In the Supreme Court on Thursday, there were several references by the CAB's defence counsel Harish Salve, to the many overlapping roles being carried out during Srinivasan's term as BCCI president and often leading back to him.
These related not merely to Srinivasan's positions as board president, managing director of India Cements and, through that, owner of the Super Kings franchise in the IPL. There were also several India Cements officials holding positions in the BCCI administrative structures and the company also employed MS Dhoni as a vice-president.
The conflict of issue, Justice Mudgal said, had been brought into his report even thought it was not in the committee's terms of reference.
The Supreme Court on Friday asked former Indian cricket captain and commentator Sunil Gavaskar to discharge the role of interim president of the Board of Control for Cricket in India (BCCI) for the duration of the seventh edition of the Indian Premier League (IPL), and also said there would be no ban on the participation of the Chennai Super Kings (CSK) and the Rajasthan Royals (RR) in that tournament.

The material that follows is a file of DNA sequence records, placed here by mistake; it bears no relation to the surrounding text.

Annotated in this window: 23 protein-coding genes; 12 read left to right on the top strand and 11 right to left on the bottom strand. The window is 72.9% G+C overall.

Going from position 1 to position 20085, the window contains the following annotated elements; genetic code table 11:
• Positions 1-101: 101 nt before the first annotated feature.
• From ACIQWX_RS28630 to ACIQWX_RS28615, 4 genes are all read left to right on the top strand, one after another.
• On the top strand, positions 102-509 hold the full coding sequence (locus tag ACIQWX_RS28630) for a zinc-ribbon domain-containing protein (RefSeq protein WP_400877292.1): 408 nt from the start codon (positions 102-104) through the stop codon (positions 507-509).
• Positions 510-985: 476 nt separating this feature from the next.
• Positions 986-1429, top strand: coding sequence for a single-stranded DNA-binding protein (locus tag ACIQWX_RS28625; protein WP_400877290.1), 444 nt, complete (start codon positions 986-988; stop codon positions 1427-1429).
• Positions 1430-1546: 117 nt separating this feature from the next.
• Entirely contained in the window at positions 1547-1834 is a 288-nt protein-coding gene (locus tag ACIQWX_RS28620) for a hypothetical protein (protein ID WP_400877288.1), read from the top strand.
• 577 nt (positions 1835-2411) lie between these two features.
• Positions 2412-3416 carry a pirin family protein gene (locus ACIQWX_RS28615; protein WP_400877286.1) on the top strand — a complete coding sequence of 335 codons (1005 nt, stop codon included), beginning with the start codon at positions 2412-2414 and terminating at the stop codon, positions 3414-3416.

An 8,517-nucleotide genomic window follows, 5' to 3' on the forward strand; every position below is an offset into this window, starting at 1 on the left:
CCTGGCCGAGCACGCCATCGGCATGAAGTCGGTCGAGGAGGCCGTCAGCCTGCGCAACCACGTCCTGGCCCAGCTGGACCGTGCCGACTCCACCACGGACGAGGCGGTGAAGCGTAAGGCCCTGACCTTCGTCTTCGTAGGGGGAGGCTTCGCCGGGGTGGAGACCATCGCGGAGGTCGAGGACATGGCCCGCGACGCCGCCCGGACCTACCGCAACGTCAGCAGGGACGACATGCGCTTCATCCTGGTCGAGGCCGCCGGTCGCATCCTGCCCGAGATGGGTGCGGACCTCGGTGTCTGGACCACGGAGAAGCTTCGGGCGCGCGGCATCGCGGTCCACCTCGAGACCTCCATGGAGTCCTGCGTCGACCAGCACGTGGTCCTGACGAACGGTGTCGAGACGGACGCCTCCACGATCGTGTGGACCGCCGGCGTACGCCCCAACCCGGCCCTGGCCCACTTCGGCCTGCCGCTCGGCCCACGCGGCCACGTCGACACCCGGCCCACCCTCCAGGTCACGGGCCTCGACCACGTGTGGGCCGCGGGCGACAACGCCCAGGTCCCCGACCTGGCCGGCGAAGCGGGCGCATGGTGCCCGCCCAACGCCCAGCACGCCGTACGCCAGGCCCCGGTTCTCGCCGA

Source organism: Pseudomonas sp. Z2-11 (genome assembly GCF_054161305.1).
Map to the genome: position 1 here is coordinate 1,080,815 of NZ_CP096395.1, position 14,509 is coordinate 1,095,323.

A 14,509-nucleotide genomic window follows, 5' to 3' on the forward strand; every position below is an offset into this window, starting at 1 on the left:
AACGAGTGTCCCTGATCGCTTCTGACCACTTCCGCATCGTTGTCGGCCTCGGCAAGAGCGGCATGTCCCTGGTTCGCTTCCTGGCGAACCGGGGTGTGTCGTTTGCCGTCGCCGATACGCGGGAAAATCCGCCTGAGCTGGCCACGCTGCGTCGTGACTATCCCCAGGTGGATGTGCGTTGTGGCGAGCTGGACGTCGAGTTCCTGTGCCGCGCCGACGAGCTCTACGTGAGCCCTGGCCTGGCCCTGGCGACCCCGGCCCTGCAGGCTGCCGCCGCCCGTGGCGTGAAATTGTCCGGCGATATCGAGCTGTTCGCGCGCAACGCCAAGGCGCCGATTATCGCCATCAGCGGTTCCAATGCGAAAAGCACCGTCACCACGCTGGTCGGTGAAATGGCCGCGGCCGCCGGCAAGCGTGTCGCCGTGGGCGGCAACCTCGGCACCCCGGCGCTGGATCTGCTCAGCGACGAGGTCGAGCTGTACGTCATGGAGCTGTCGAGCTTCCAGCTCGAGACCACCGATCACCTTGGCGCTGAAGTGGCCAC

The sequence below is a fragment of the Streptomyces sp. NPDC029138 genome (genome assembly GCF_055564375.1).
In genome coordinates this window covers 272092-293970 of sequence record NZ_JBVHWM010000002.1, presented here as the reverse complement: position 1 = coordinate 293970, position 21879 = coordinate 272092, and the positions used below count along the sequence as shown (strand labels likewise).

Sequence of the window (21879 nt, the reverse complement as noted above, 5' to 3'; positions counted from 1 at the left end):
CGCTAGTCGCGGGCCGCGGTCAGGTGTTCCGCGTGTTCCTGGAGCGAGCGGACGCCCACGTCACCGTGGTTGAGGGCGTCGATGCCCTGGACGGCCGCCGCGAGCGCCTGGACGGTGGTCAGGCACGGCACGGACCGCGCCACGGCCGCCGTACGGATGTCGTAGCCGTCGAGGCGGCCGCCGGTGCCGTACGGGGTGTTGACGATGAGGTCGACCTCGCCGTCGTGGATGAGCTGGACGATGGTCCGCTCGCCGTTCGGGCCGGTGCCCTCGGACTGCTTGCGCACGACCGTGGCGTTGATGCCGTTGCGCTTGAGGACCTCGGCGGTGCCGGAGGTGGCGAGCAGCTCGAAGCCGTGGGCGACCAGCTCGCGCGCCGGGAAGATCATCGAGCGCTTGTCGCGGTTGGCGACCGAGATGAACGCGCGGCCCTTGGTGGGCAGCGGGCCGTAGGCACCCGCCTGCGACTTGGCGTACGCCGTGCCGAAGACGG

The apex court order dealt a telling and heavy blow to the reputation of current BCCI president N Srinivasan, who has been asked to step aside till the probe into the spot-fixing controversy engulfing last year's sixth edition of the Indian Premier League (IPL) is completed.
The apex court said that no IPL team would be disqualified and that Gavaskar would be assisted by the BCCI secretary and the senior most vice president of the board in the discharge of the Indian cricket board's functions.
Earlier, reports said that the BCCI is all set to oppose the apex court's three interim proposals, including the appointment of former Indian cricketer Sunil Gavaskar as interim president.
According to television channel reports, the BCCI had decided that it would say that it has its own set of rules and has no place to accommodate an 'external' candidate like Gavaskar, a former Indian Test captain.
The BCCI's offer of N Srinivasan stepping aside, but not stepping down as president will continue to stand.